Are you struggling to generate the sales you need for your business to succeed? With our comprehensive guide on how to build sales, you’ll learn everything you need to know to start seeing the results you want.

A sales team must fully understand the sales process they are following in an effort to make sales to customers.

A failure to grasp the steps a sales team takes will limit the effectiveness sales reps see from their efforts.

Let’s examine the specific steps that the sales and marketing team must comprehend to provide the best possible customer experience to new and existing customers.

First, we need to define a highly important term – the sales pipeline.

What Is a Sales Pipeline?

A sales pipeline describes the process that a prospective customer travels through and how sales reps will interact with them.

The sales pipeline is an effective analogy for this process because we can think of the customers like drops of water flowing along a pipe. They are continuously moving forward to the end goal of a sale.

We will consider another analogy later called the sales funnel. Before we do, let’s look at the individual sales pipeline stages and see how sales reps support customers toward closed deals.

What Can Sales Reps and the Sales Team Do to Make the Sales Pipeline Effective?

The sales pipeline concept is a way to express how customers came into contact with your sales organization and what led up to a purchasing decision.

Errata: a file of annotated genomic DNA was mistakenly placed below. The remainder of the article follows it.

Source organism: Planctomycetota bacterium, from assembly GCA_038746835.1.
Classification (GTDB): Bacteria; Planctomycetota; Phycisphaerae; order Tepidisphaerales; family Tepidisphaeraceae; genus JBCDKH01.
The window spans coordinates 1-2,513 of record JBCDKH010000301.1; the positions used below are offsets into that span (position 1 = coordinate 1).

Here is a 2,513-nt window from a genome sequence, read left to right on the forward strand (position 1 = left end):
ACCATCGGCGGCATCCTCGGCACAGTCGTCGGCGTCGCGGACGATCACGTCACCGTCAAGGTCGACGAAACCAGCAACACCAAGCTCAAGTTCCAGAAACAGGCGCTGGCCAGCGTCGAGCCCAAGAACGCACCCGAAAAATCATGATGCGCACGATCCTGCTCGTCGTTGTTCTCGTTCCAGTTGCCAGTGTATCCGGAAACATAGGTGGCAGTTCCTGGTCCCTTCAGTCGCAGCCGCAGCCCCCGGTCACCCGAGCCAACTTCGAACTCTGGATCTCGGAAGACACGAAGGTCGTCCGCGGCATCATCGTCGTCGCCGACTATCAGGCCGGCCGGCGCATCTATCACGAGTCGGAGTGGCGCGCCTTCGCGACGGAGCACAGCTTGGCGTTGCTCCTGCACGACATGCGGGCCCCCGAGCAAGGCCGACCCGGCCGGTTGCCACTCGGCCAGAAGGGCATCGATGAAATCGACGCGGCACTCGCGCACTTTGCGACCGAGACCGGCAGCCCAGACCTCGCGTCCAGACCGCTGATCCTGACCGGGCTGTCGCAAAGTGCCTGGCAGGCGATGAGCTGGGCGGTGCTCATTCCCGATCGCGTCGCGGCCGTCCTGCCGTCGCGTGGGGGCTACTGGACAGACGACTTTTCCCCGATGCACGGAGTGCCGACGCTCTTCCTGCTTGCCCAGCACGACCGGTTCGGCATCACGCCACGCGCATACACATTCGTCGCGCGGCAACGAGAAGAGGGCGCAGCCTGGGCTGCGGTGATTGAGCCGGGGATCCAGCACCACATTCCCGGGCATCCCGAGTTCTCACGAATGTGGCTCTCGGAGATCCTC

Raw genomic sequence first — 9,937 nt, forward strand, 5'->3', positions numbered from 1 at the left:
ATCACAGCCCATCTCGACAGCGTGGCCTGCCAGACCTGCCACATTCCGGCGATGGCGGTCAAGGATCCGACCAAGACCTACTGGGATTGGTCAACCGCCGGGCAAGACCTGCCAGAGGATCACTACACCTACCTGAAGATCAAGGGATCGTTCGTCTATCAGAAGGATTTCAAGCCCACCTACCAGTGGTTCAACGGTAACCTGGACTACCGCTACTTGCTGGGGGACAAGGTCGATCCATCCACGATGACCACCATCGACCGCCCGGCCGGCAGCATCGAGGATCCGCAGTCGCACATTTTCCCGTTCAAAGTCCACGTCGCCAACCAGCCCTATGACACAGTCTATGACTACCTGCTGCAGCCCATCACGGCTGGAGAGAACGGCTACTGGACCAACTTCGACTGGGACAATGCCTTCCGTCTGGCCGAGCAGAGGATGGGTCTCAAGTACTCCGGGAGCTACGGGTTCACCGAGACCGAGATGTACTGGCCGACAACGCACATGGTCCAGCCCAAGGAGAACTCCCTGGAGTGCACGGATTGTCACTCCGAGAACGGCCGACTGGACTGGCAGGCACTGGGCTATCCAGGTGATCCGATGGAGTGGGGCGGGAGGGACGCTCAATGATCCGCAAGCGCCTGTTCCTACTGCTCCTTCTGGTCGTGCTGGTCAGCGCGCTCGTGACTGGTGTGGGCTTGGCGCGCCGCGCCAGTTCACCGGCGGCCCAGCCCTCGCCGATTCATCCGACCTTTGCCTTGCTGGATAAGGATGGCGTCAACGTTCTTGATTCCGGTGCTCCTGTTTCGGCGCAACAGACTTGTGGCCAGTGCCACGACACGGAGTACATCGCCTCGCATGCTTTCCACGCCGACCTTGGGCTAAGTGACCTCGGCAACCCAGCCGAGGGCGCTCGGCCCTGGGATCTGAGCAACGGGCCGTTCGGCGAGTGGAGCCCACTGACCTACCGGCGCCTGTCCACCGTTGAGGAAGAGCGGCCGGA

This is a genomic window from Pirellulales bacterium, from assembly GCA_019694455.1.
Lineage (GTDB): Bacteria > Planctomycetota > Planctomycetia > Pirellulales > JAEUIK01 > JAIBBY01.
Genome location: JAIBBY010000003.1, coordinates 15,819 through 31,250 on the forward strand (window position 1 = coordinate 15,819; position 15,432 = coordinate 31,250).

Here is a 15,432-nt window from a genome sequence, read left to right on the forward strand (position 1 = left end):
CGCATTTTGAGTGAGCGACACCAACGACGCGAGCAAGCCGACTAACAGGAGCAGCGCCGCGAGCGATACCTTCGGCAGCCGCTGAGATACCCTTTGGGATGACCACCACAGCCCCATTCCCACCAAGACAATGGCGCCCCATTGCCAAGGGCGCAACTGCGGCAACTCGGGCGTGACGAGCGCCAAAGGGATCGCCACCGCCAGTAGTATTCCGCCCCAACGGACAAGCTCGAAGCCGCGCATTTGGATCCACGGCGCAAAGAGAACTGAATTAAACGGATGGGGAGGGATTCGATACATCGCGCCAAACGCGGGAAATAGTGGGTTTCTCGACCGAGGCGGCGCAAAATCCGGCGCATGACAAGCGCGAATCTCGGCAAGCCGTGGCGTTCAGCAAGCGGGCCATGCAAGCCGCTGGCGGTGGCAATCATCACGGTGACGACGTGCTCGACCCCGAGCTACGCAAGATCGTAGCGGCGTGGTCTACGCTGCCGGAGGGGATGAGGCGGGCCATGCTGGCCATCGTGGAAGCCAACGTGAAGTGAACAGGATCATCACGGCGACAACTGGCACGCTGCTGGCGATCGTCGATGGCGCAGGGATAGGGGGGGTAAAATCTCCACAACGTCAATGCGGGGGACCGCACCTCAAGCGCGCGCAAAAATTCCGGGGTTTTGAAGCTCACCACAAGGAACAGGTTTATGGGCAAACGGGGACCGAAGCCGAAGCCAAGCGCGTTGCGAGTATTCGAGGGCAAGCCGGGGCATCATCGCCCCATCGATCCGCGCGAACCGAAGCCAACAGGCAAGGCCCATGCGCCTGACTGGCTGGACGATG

A sales rep will be heavily involved in this sales process at every step. To make their sales efforts most effective, they should understand this endlessly repeating sales cycle and how they support it.

A sales manager may choose to define this sales process and memorialize it with a sales flowchart that reminds the sales team about the path they are using.

Take a look at the entire sales process broken down into discrete steps below and how a sales rep is involved.

Remember that one business may emphasize different parts of this sales process based on their industry or products. However, the basic concepts will remain the same.

Lead Generation

The first step to build a sales pipeline involves looking for potential customers. This phase of the sales process is often called the prospecting stage because sales reps are searching for prospective buyers.

Generating leads, or prospects, may involve several tasks. A sales rep could make cold, or unsolicited, phone calls to individuals and businesses.

Industry events, like trade shows, may showcase business offerings and give the marketing team a chance to directly impact consumers.

Or print and digital media could be used to attempt to generate interest in your business products.

Making this foundation of the sales pipeline a success requires a deep understanding of the target market and finding the methods most likely to appeal to it.

The end result will be buyer personas that represent the ideal customer for a company’s products and services.

Lead Qualification